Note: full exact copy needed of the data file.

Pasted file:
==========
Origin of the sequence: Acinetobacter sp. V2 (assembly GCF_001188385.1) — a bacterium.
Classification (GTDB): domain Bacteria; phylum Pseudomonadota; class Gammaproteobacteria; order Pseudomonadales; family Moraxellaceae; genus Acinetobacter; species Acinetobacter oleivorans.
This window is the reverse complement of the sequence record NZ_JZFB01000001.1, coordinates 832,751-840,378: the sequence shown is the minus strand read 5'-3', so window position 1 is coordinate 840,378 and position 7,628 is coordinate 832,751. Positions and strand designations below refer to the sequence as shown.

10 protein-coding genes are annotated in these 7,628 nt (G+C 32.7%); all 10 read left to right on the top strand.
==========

Origin of the sequence: Acinetobacter sp. V2 (assembly GCF_001188385.1) — a bacterium.
Classification (GTDB): domain Bacteria; phylum Pseudomonadota; class Gammaproteobacteria; order Pseudomonadales; family Moraxellaceae; genus Acinetobacter; species Acinetobacter oleivorans.
This window is the reverse complement of the sequence record NZ_JZFB01000001.1, coordinates 832,751-840,378: the sequence shown is the minus strand read 5'-3', so window position 1 is coordinate 840,378 and position 7,628 is coordinate 832,751. Positions and strand designations below refer to the sequence as shown.

10 protein-coding genes are annotated in these 7,628 nt (G+C 32.7%); all 10 read left to right on the top strand.